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I am confused by a step made in a proof of the following result.

Let $f_{2}^{\text{min}}(n)$ denote the maximum number of times the minimum distance can occur among n points in the plane. Then $f_{2}^{\text{min}}(n) = \lfloor 3n - \sqrt{12n-3} \rfloor$.

Proof: Assume $n \geq 3$ and consider a set $P$ of $n$ points with minimum distance 1, and connect two elements of $P$ by a segment if and only if their distance is exactly 1. Thus, we obtain a graph $G$ embedded in the plane. Assume that $G$ has the largest possible number of edges; that is, $|E(G)|=f_{2}^{\text{min}}(n)$. It is easy to see that every vertex of $G$ is adjacent to at least two other vertices. Moreover, $G$ is two-connected; that is, $G$ remains connected after the removal of any of its vertices. The outer face of $G$ is bounded by a simple closed polygon $C$. Let $b$ and $b_{d}$ denote the total number of vertices of this polygon and the number of those vertices that have degree $d$ in $G$, respsectively. Clearly, $b = b_{2} + b_{3} + b_{4} + b_{5}$. The internal angle of $C$ at a vertex of degree $d$ is at least $(d-1)\frac{\pi}{3}$, and the sum of these angles is $(b-2)\pi$. Hence, $b_{2} + 2b_{3} + 3b_{4} + 4b_{5} \leq 3b-6$. [Important Part]:

On the other hand, denoting by $f_{i} (i \geq 3)$ the number of internal faces of $G$ with $i$ sides, we obtain from Euler's polyhedral formula that, $$n - f_{2}^{\text{min}}(n) + f_{3} + f_{4} + ... = 1$$

The proof then continues and I understand everything before and after where it is mentioned that $n - f_{2}^{\text{min}}(n) + f_{3} + f_{4} + ... = 1$, but how is this arrived at? It is likely a very very simple answer, but if you could explain with details how this is arrived at by Euler's polyhedral formula I would be able to understand the proof. Thank you.

EDIT: I'm concerned with either my understanding that $V - E + F = 2$ for any graph embedding or convex polyhedra, or Gerry Myerson's answer that the Euler characteristic should be 1? Can anyone else comment on this?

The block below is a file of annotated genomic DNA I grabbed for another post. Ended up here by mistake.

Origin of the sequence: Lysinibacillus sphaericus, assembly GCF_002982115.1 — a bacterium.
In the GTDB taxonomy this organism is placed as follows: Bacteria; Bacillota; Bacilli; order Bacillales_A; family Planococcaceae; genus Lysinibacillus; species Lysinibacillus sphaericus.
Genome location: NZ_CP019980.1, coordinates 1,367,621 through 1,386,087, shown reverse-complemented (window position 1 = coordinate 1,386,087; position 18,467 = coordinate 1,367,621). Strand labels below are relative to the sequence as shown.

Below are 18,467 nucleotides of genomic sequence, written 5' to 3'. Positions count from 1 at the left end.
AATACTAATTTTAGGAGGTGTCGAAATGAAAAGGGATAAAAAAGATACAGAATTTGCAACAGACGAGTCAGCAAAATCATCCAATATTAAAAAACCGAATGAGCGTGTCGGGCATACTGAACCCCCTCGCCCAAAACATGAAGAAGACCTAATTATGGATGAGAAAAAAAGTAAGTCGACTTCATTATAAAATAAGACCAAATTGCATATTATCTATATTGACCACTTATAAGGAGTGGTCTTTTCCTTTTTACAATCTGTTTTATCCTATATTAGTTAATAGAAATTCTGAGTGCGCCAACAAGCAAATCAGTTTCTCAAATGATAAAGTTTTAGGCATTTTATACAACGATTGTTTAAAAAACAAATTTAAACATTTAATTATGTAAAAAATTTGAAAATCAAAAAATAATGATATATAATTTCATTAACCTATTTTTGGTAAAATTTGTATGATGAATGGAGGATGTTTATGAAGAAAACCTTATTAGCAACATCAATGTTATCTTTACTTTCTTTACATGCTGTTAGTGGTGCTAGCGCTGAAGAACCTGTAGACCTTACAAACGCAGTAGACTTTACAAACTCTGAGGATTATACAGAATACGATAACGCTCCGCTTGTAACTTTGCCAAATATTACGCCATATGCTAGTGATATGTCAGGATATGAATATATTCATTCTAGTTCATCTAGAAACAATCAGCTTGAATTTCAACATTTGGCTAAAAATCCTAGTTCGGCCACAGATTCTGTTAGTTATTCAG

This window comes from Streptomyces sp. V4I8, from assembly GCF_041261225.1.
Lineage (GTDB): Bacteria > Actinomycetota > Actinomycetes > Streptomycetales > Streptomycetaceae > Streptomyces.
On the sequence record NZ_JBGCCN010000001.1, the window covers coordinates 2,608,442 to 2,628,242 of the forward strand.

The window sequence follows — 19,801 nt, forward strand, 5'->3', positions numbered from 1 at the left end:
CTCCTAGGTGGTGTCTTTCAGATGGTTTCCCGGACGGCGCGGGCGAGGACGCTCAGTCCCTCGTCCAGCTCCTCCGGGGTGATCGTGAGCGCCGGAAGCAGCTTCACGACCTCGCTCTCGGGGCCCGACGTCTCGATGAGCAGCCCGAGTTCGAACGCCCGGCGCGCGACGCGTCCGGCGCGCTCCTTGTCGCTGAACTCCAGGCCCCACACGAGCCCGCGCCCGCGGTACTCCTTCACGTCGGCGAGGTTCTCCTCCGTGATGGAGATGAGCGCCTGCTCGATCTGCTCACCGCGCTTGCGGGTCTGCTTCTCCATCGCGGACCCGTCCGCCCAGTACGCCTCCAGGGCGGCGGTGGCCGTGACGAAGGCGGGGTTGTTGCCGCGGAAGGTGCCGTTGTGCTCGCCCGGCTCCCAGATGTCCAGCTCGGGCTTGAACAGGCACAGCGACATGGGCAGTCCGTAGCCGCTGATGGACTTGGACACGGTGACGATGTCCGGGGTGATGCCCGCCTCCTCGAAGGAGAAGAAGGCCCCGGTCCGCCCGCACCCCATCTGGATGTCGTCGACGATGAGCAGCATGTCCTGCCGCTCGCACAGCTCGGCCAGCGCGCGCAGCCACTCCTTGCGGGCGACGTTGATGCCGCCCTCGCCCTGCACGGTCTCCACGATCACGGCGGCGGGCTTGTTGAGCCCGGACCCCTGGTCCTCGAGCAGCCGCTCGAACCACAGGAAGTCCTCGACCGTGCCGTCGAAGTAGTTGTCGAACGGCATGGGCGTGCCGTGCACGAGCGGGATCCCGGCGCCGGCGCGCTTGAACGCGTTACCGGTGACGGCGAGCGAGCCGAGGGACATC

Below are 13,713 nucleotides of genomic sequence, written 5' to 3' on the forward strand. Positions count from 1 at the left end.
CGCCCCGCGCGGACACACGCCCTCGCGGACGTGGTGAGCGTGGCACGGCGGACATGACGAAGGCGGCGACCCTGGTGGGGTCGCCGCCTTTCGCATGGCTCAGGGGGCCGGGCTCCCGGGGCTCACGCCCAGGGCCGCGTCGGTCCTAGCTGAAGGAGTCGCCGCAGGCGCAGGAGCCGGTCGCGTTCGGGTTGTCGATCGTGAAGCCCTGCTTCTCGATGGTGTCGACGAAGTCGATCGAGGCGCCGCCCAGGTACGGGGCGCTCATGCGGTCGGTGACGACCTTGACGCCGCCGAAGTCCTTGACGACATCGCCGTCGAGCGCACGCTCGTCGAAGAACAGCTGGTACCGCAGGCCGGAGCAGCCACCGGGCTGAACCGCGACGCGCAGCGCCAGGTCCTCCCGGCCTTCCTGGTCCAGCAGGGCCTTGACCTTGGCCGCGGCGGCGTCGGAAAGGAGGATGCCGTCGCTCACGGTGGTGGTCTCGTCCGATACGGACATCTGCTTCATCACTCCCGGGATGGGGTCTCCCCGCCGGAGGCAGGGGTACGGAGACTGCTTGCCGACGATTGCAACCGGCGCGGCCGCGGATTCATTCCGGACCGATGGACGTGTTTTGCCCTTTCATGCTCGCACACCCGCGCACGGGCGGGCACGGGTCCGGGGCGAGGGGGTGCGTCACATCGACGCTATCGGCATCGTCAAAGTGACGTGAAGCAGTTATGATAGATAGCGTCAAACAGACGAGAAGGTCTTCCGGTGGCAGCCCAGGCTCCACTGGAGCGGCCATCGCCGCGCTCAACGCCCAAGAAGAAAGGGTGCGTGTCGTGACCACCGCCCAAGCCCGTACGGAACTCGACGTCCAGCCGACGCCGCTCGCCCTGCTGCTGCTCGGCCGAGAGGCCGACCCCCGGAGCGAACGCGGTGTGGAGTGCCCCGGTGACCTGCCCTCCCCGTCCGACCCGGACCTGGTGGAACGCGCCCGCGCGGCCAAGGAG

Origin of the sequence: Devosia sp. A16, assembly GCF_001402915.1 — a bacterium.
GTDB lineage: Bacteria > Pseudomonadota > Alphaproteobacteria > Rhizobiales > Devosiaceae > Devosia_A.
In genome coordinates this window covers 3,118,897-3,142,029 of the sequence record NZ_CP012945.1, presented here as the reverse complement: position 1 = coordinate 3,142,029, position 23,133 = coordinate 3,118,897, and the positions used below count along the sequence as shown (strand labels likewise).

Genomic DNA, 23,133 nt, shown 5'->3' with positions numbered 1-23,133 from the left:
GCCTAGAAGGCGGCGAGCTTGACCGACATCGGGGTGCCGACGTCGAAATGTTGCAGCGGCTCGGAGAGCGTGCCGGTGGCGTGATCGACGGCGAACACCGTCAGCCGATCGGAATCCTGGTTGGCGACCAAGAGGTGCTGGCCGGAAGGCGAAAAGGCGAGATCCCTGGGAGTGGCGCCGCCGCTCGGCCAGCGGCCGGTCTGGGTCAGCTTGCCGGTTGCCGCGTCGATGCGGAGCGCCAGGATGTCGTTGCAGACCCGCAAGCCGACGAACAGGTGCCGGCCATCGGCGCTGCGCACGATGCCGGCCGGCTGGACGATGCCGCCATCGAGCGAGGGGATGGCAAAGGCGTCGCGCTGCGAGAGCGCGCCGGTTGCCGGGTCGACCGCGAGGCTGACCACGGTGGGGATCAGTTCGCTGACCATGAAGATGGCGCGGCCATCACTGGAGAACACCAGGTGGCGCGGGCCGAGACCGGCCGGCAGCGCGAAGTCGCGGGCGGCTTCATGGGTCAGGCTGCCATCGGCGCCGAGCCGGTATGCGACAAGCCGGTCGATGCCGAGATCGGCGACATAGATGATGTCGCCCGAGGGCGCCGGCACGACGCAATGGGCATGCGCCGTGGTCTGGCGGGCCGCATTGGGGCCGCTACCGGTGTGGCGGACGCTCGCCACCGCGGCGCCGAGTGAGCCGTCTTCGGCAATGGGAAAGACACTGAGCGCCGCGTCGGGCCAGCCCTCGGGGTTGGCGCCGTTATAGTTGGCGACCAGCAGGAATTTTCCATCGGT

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In the displayed formula, there is a term, $f(n)$, that has not been defined. –  Gerry Myerson May 7 '12 at 7:03

1 Answer 1

up vote 1 down vote accepted

Euler's formula is $$n-e+f=1$$ where $n$ is the number of vertices, $e$ the number of edges, and $f$ the number of faces (not counting the "outside" face). In turn, $$f=f_3+f_4+\dots$$ just counting the faces by the number of sides, since every face has at least 3 sides.

EDIT: If I understand the comments and the edit by OP, the entire question is why there's a $1$ on the right side of the formula instead of a $2$. As I explain in my comments, $$n-e+f=2$$ works for embeddings in a sphere, but it looks like the source OP is quoting is doing the embedding in a plane, and is not counting the outside region; under those circumstances, you "lose" one face, and that's why there's a $1$ on the right instead of a $2$.

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Where does the $1$ come from? I don't know how to prove that the $\chi = 1$, where $\chi$ is the Euler characteristic of $G$. –  Samuel Reid May 7 '12 at 7:16
Every graph embedded (without edge-crossings) in the plane has the same Euler characteristic, namely, 1; that's exactly what Euler's formula (for polyhedra, interpreted as a theorem about their planar realizations) tells you. –  Gerry Myerson May 7 '12 at 12:53
Isn't the Euler characterstic equal to 2 for graph embeddings? –  Samuel Reid May 7 '12 at 14:53
When a graph is embedded in the sphere, the Euler characteristic is 2. When it's embedded in the plane (and when, as I explicitly noted in my answer, you don't count the outside face), the formula takes a 1 instead of a 2. Try it! Draw some (polyhedral) graph in the plane, count vertices, edges, and faces (not counting the outside face), and compute $v-e+f$; I bet you get 1. When you use the formula on a polyhedron, you are embedding in a sphere, there is no such thing as an outside face, and the formula needs a 2. –  Gerry Myerson May 8 '12 at 3:38
Thank you! That really clarifies my confusion about "the infinite outside face", etc. I appreciate the response. –  Samuel Reid May 9 '12 at 2:00

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